(Posted in August 2017 and updated in November 2017)
Do you think you or someone you know has dyslexia? You may be wondering how to get a correct diagnosis – either through an online dyslexia test or a psychologist. This blog will give you an insight into why Online Dyslexia Tests are a cost-effective and sensible option for not only diagnosis, but also as a skills update and source of recommendations for exam concessions and employer support.
1. Online dyslexia tests are credible. They have had to become more rigorous in terms of their research and validity. For example, the QuickScreen Online Dyslexia Test was created from our recent research data, as well as our experience from the last 20 years.
QuickScreen has been created to assist those people (17+). It can be accessed by individuals or via organisations that utilise a management portal for multiple candidates. It can be completed in less than 1 hour (or in stages). The test provides results in the categories of none, borderline, mild, moderate and strong indications of dyslexia. It also identifies results for a wide range of other skills. Each result is presented in a written format and accompanied by a bar chart using a traffic light system for scoring. Full guidance for future action is provided.
Regarding research, most recently in 2015/2016, we conducted a study into our QuickScreen test. This included work with Universities and members of the public via the British Dyslexia Association website. Over 2000 people had taken the test at that time. This research proved that where a candidate gets a mild, moderate or strong dyslexia indication, they are very likely to have been correctly identified with dyslexia. See our full research here.
We are also the team behind the first computer based dyslexia assessment programme – so rest-assured we are credible. When first created in 1997, Pico’s computer-based dyslexia assessment was quite an innovative concept (The Studyscan Suite). This was the first adult online test to be produced and somewhat ahead of its time. Not many people had a personal computer; let alone access to mobile devices and social media. It was no wonder that the idea of online testing was treated with a degree of scepticism. Twenty years on, the situation is largely reversed. Working on-line is the norm. It is the pen and paper test that could be considered somewhat incomplete in its scope when testing relevant skills for current day requirements.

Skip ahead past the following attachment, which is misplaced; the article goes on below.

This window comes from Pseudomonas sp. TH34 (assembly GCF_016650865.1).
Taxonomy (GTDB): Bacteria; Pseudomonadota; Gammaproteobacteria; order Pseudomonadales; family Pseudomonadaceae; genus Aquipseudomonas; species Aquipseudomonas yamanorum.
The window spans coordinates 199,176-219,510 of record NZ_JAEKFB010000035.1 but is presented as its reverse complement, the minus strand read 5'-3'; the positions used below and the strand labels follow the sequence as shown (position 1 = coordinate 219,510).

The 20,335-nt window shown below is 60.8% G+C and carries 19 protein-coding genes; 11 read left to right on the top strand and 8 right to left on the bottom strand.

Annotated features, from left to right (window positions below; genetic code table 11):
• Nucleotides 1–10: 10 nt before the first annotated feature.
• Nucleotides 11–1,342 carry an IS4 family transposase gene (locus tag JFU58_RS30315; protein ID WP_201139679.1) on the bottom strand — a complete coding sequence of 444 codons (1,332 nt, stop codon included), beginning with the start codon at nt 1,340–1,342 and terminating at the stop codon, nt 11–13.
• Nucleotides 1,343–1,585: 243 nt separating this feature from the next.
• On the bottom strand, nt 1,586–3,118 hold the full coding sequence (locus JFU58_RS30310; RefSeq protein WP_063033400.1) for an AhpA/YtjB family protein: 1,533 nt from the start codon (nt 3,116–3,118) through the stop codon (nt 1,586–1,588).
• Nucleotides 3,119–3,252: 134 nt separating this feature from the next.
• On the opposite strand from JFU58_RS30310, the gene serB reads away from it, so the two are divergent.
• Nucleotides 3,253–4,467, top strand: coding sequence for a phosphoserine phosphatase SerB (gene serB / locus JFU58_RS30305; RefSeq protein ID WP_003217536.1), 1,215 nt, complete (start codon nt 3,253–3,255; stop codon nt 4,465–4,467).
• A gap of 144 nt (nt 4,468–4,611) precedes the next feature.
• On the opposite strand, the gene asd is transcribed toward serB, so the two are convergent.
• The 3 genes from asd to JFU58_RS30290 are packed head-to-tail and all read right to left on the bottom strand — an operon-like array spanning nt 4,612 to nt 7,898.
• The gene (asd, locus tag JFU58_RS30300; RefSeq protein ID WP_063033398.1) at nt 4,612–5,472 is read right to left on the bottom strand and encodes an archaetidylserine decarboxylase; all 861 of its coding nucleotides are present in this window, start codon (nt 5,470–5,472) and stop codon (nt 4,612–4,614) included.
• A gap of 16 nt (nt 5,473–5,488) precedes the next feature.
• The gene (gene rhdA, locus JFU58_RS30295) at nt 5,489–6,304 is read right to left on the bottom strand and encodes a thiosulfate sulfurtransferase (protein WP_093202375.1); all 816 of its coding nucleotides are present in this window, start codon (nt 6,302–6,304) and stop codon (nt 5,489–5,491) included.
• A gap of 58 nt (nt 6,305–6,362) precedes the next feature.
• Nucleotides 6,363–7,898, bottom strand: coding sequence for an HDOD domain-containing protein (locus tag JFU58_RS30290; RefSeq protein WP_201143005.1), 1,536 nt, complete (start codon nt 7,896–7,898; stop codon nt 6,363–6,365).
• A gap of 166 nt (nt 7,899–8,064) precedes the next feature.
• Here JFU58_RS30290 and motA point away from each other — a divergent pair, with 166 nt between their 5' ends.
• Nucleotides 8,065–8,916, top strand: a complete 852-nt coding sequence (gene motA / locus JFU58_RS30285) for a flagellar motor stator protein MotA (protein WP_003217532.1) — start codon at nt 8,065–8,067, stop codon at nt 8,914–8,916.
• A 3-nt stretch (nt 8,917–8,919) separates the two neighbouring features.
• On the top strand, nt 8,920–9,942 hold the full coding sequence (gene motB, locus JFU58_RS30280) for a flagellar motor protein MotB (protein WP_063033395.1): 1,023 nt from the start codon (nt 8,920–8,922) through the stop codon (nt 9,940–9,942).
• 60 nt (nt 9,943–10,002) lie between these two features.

2. Online dyslexia tests provide diagnosis and helpful ongoing skills assessments at various points in an individuals life. Research shows that once a person has been diagnosed as dyslexic they are unlikely to cease being dyslexic throughout their lives. But they can do assessments to get an up-to-date view of their skills. Therefore, if someone has a positive diagnosis, then why would an up-to-date online dyslexia test not be valid and useful? The test is not always there to prove dyslexia, it also provides a skills update for the purposes of study requirements, exam concessions and to help employers offer relevant support.
3. Online dyslexia tests cost less than a full dyslexia assessment with a Psychologist. If someone has not been assessed officially, or possibly cannot afford to pay for an assessment with a psychologist, there should be other options for them. Online tests are very affordable. And if someone completes one or several reputable online tests, that show indications of dyslexia, these should be seen as valid results.
In Summer 2017 a tweet from an adult dyslexic (@samthedyslexic), who acts as a dyslexic representative for the public sector, asked ‘Is it fair to have to pay to be dyslexic? Many adults cannot afford the £500+ required to get a full assessment and therefore remain undiagnosed and ‘suffer in silence’.
In November 2017, Lord Addington, president of the British Dyslexia Association raised the same issue. This was reported by the BBC. Lord Addington said it was unfair dyslexic students had to pay up to £600 to have their condition reassessed to claim the disabled students’ allowance at university. Education Minister Lord Agnew agreed the system should be reviewed.
All of our points are up for discussion and comment. Have you had good experiences with online dyslexia tests?